Your R&D department sees potential in a product, material or market. Needless to say, they will do their own research into this. However, they will not always do this from an intellectual property perspective. That is a missed opportunity, and you also run the risk of investing a great deal of time and effort in a project with limited potential. The solution? Landscaping.
I can explain what this is and what it could mean for you based on some research we recently conducted for Waterstof Magazine. Together with my colleague Walter Hart, I looked into the prospects for innovative entrepreneurs in the field of hydrogen (see this article (in Dutch). This is a growing industry which is fairly segmented. There are products (and companies) that focus specifically on the production of hydrogen, while others focus on fuel cells, or the storage or distribution of hydrogen. Each sector is developing at its own pace. A patent database provides a good insight into all those developments. If you put them side by side, you will see the full patent landscape, which is what is referred to as landscaping.
We examined all four sectors and discovered that innovation in the field of hydrogen production and fuel cells is already at a far advanced stage. There already appeared to be clear frontrunners; companies and countries in which lots of innovations have already been patented. These sectors are therefore particularly interesting if you want to come up with a small modification of a technology that has already been patented. A ground-breaking product with a large scope of protection is a lot more difficult.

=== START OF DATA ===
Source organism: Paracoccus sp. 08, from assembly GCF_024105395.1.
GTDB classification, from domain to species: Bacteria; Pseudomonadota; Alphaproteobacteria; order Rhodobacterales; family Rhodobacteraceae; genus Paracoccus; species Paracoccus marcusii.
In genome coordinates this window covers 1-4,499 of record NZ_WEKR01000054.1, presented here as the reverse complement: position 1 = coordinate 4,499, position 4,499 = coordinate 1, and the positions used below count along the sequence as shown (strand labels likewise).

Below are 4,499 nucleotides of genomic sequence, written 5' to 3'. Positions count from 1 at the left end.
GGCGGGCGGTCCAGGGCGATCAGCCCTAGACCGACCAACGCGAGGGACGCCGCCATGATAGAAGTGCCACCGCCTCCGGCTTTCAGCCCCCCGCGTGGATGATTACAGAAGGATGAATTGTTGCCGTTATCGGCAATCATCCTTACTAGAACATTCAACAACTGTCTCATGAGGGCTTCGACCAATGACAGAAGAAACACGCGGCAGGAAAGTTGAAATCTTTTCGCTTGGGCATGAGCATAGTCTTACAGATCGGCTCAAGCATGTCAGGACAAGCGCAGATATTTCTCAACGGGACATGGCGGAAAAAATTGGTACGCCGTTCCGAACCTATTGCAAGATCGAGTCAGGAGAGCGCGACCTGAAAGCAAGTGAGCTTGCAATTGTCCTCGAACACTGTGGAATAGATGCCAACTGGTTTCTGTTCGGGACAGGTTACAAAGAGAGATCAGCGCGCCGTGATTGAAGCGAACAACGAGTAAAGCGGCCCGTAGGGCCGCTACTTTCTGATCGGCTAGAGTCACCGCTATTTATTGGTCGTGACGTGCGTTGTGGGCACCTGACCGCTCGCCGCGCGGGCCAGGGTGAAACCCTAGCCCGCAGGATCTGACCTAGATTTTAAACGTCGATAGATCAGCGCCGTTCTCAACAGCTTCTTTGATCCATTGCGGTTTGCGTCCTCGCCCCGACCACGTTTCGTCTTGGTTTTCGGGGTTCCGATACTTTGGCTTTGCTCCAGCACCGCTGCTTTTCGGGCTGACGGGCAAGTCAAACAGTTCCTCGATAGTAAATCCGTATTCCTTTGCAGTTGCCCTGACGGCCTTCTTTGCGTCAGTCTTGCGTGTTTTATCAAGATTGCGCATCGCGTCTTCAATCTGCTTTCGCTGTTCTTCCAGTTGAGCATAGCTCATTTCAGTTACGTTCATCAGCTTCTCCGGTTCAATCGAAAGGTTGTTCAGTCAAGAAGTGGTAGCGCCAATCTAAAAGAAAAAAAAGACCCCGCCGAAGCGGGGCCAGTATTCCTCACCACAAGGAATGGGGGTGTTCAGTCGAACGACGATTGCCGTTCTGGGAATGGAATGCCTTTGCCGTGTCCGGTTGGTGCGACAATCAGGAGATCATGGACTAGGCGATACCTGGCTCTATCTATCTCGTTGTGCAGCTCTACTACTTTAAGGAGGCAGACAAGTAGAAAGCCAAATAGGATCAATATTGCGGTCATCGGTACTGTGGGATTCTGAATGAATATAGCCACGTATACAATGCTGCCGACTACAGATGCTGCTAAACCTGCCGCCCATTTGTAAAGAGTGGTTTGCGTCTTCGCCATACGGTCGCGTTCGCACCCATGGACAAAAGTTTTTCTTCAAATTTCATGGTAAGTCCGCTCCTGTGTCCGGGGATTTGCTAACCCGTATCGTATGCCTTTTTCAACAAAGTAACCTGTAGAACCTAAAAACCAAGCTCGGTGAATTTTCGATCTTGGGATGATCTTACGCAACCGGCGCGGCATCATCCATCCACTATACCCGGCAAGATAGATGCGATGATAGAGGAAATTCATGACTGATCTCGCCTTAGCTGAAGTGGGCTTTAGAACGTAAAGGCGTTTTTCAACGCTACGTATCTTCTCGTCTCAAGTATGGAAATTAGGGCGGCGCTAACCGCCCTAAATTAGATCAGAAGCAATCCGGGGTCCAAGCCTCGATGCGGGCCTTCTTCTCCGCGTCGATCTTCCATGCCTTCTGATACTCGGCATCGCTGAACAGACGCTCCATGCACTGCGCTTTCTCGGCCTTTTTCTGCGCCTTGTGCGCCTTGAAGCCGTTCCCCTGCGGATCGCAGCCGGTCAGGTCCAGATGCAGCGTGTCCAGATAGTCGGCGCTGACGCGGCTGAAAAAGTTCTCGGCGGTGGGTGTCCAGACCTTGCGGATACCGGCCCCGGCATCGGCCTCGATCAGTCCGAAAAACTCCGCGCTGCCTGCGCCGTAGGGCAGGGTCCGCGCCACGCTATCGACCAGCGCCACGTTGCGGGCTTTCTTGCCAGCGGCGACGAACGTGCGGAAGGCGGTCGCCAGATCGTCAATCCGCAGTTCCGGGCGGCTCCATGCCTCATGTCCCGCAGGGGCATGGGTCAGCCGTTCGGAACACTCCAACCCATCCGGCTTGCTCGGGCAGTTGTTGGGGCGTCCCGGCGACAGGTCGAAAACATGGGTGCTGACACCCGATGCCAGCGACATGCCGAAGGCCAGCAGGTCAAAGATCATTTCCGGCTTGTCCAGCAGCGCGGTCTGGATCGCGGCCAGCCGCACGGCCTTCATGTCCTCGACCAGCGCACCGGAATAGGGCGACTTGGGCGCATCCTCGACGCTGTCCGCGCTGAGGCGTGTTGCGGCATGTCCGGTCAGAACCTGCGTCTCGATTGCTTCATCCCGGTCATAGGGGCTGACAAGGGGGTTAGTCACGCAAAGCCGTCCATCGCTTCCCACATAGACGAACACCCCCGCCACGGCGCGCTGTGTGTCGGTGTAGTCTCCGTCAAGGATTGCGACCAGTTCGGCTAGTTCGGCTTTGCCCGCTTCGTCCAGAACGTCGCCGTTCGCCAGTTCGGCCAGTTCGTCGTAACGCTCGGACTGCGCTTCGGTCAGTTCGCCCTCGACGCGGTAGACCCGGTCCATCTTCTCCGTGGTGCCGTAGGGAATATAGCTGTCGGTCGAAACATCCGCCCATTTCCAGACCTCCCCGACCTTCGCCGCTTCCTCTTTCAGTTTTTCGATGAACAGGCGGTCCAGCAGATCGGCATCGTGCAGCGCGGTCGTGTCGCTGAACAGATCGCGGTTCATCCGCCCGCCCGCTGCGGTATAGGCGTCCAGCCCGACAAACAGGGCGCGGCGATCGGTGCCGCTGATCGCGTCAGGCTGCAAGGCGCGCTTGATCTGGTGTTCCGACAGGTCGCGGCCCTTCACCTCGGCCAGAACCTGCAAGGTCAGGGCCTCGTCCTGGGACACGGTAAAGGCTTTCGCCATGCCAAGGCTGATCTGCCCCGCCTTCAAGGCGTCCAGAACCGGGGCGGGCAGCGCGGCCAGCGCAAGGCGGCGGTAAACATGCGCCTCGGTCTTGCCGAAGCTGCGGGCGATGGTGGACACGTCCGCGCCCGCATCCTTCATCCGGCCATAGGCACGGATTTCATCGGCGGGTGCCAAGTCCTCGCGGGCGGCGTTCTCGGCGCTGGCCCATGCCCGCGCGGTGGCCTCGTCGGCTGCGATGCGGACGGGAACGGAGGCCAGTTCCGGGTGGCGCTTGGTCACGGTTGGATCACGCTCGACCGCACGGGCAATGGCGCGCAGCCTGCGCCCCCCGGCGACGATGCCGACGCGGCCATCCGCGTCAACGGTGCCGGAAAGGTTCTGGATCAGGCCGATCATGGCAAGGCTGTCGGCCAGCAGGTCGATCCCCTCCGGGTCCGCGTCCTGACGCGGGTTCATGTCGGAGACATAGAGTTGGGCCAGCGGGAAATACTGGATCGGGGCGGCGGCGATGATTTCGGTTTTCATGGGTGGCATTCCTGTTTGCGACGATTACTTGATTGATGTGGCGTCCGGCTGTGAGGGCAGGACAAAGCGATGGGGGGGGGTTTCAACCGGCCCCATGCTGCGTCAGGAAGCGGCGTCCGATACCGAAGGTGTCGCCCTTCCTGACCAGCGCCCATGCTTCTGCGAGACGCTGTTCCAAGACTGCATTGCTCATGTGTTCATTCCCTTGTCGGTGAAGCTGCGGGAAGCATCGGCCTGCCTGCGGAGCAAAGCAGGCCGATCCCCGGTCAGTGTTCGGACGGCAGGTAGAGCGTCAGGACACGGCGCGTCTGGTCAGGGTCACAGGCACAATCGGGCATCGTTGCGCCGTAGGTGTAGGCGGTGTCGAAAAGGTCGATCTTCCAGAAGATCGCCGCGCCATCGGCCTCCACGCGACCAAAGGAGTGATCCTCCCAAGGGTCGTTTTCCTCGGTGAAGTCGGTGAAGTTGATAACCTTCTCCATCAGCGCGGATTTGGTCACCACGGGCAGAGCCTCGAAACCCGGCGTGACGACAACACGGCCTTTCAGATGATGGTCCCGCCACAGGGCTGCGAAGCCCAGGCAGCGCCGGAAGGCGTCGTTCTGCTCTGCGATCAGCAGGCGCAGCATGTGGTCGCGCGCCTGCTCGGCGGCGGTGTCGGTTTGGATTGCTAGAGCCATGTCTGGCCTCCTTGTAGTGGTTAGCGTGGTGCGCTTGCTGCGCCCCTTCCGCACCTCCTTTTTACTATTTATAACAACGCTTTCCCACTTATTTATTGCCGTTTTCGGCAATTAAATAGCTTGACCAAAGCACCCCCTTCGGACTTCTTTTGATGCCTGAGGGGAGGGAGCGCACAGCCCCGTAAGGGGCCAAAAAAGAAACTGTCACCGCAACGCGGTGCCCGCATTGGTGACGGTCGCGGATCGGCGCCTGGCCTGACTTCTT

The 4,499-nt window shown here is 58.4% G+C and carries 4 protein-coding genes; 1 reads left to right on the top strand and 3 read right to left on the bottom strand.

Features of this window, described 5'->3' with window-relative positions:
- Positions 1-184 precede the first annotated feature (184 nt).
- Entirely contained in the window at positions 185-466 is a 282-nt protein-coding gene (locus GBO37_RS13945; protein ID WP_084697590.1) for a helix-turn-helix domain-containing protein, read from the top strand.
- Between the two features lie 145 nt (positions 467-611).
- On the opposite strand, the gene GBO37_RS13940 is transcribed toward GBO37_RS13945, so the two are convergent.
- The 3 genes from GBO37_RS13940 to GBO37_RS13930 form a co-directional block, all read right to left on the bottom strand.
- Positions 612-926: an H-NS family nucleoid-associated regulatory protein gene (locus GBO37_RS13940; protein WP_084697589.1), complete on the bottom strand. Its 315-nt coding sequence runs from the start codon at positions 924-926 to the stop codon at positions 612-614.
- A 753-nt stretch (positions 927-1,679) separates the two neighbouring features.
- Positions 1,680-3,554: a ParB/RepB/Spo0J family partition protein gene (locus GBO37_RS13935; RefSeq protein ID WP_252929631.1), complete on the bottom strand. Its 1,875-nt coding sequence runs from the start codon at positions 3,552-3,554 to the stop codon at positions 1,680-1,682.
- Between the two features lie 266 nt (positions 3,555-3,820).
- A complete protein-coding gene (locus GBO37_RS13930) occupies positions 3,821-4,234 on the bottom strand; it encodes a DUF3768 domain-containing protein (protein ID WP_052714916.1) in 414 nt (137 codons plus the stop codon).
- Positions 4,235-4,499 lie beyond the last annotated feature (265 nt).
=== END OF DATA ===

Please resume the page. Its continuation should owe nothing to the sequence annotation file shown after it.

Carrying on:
However, in the field of hydrogen storage and especially in the field of distribution, that market looks totally different. Much less intellectual property has been patented and there are no real technological leaders. Innovations in these sectors are more challenging (it is much more a question of having to 'reinvent the wheel'), but also have more potential.
Sectors, countries, materials
Landscaping provides information that is relevant even before you take your first step in R&D. And that information can be as broad or as specific as you want. In this case we compared sectors, but the same is possible for specific countries or materials. Suppose, for example, that you want to develop Teflon sheets, landscaping may show that competition is fierce if you want to use these for frying pans or ships, but a great deal less fierce in the space industry.
More than Google
Landscaping is an initial exploration. A way to discover what others are doing, so that you are in a better position to know what you can and are allowed to do. But with resources that not everyone has at their disposal. A patent attorney will always find more information in a database than you can Google yourself. Moreover, this will not just give a general picture, but really show what other people's rights are in a market, country or specialist field.
Only once you have clearly mapped that landscape will you know what direction you can take with your R&D and what resources you will need for that!